When Brooke Stiles had said, “It was in a small room in an office block in Washington, DC, that my life changed, forever,” she had no idea of the enormity of that statement.
Just a few short months ago, Brooke, had lived a quiet suburban life in the UK. She now owns a closet of clothes she could only dream about and has been swept off her feet by trouble with a capital T.
Once Robert Stone came to terms with the fact that he was in love with Brooke, he knew he could never let her go. Not letting her go means introducing her to his life, past and present.
However, when Robert’s past and present collide, Brooke does the one thing that Robert begs her not to. Does it change her? Has that light that he sees in her eyes been extinguished?
This is a story of an ordinary girl who finds the strength to become the extraordinary woman, and keeps her promise to the man she owes her existence to.
How did I create the chemistry between Robert and Brooke
This was hard because I wrote from Brooke’s point of view and she didn’t understand what was happening between her and Robert. What I wanted to portray was an instant connection and a feeling of knowing. Have you ever had where you’ve met someone and know that you’ve met them before but can’t think where or when. This is what I wanted for Brooke. I wanted for both of them to see each other for the first time and be absolutely sure that they had to see each other again. Something pulled them together, a need they both have that only the other can fulfil. I think the discovering of why each felt this way makes its own chemistry. Of course there is sexual attraction but it goes deeper than that for Brooke and Robert, they have a primal need for each other and we are still discovering why.
10 things I learnt when writing my books
1. It’s can be an isolating experience. I wrote Fallen Angel, Parts I, II and Robert’s Story back to back. I wrote seven days a week and other than ‘comfort and coffee breaks’ wrote from the minute I got up until bed time. I don’t necessarily recommend this but I had a story just busting to get out of my head and this was my way of doing it. What it does mean though is that no-one saw or heard from me during that time. I surfaced sometime in the summer, still with my winter coat on (code for hairy legs) and blinking in the sunlight ha ha
2. Editing is heartbreaking at first. When you write The End it is, in fact, just the beginning. The painful task of tearing your work apart starts and it can be brutal at first.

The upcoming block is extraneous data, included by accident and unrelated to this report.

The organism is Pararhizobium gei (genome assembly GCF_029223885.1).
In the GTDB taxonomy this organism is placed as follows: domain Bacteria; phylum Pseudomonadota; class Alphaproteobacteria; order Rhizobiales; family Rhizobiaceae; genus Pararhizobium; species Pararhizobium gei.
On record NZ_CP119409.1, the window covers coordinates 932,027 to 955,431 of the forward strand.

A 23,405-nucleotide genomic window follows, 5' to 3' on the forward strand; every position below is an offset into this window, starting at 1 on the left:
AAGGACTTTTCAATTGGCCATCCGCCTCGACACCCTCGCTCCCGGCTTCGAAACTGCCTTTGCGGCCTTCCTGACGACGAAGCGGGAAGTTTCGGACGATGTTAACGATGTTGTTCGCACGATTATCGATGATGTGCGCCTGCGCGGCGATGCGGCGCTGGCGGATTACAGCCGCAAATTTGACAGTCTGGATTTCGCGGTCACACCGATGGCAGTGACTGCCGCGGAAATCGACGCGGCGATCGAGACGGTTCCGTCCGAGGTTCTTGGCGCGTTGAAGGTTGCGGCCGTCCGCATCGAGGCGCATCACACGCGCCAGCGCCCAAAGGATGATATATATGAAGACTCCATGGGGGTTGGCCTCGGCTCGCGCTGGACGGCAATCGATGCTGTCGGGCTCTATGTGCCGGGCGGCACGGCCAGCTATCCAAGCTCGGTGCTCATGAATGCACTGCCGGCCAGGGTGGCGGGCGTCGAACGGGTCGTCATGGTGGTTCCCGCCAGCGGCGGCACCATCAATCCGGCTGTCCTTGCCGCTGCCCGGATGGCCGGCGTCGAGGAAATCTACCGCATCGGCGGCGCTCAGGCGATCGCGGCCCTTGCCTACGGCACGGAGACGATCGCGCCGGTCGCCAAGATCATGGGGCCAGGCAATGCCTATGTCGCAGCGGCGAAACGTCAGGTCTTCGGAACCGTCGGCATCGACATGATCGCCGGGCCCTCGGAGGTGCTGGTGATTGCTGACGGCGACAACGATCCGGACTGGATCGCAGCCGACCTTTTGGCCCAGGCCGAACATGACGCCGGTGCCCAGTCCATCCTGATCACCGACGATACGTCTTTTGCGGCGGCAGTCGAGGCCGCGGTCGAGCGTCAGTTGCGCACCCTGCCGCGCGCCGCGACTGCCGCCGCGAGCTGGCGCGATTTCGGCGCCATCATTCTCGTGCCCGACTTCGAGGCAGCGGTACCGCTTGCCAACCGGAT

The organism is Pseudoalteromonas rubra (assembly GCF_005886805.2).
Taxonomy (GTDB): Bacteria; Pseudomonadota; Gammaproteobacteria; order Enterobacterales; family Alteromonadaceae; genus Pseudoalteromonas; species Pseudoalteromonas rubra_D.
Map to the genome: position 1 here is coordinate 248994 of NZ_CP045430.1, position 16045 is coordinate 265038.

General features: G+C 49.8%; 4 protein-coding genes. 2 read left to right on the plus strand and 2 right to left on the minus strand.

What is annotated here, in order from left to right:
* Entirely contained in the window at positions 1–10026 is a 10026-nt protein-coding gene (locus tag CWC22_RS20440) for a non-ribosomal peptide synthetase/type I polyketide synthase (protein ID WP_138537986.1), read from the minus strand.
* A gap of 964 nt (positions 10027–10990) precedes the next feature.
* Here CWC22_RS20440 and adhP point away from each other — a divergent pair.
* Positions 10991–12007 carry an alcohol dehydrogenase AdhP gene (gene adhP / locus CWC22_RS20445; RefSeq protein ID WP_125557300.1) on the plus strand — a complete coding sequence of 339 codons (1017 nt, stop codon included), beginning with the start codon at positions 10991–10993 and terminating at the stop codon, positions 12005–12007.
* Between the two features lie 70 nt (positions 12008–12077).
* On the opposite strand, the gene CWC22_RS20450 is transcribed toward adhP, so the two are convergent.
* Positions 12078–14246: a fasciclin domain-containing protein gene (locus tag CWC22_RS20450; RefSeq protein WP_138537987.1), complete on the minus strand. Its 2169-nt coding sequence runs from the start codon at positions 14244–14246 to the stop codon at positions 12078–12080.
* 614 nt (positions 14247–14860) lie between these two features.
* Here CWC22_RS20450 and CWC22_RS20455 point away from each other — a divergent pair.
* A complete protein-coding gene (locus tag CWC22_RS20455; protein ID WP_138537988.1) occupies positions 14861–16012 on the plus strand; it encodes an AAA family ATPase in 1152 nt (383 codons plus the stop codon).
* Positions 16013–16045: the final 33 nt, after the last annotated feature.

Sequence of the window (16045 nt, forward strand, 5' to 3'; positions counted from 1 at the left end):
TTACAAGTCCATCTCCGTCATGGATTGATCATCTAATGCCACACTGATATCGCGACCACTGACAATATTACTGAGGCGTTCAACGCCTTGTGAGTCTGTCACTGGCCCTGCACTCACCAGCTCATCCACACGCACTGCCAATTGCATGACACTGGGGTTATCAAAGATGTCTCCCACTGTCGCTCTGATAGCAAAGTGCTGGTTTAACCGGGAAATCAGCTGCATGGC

3. Killing off one of your characters is like losing a limb. As a story develops, as characters develop I found one or two had became redundant. They got the chop, their grave is a pile of paper on the cutting room floor and I cried and mourned and grieved. It gets easier though, I promise.
4. It is vital to have proof readers or beta readers, someone else to read through your book. You become word blind and someone else will pick up an error or a phrase that just doesn’t sound right no matter how many times you have read your book.
5. You won’t necessarily get the support you think you deserve from everyone. I found my immediate family were brilliant but a few friends found it hard to be supportive and for the strangest reasons. One didn’t want to read my book in case she didn’t like it and was worried about upsetting me. Because another isn’t a book person I could see her eyes glaze over every time I told her about my characters or my writing. At first this upset me but I soon realised my book isn’t for all and not everyone is as much of a book nerd as I am.
6. It’s bloody hard work! Writing your actual story is just one small part of the whole process, especially if you opt to become an indie author. There are so many decisions to make and lots of fingers crossed moments too.
7. Writing is addictive! I’m lucky to have an iPhone and iPad and the notes app is regularly used. I’ll wake in the middle of the night with just a line of something in my head. If I don’t write it down, I’ll forget by the morning. I have so many ideas for new books and I have to be really disciplined in making sure I don’t keep starting new projects before I’ve finished the last.
8. It’s not the healthiest occupation. I find myself sitting all day at the kitchen table with coffee and chocolate as my companions.
9. I discovered a new me. Writing changed me, I’ve become more observant of the people around me, the places I visit. I’m always on the look out for a new character or setting.
10. Writing help heal me. Sounds dramatic and perhaps I was always destined to be an actress but I suffered a crippling depression and writing help me cope. It gives me an escape when life gets a little tough. I use writing as my medication now.
About the author:
Tracie Podger currently lives in Kent, UK with her husband and a rather obnoxious cat called George. She is a Padi Scuba Diving Instructor who has a passion for writing. Tracie has been so fortunate to have dived some of the wonderful oceans of the world where she can indulge in another hobby, underwater photography. She likes getting up close and personal with sharks.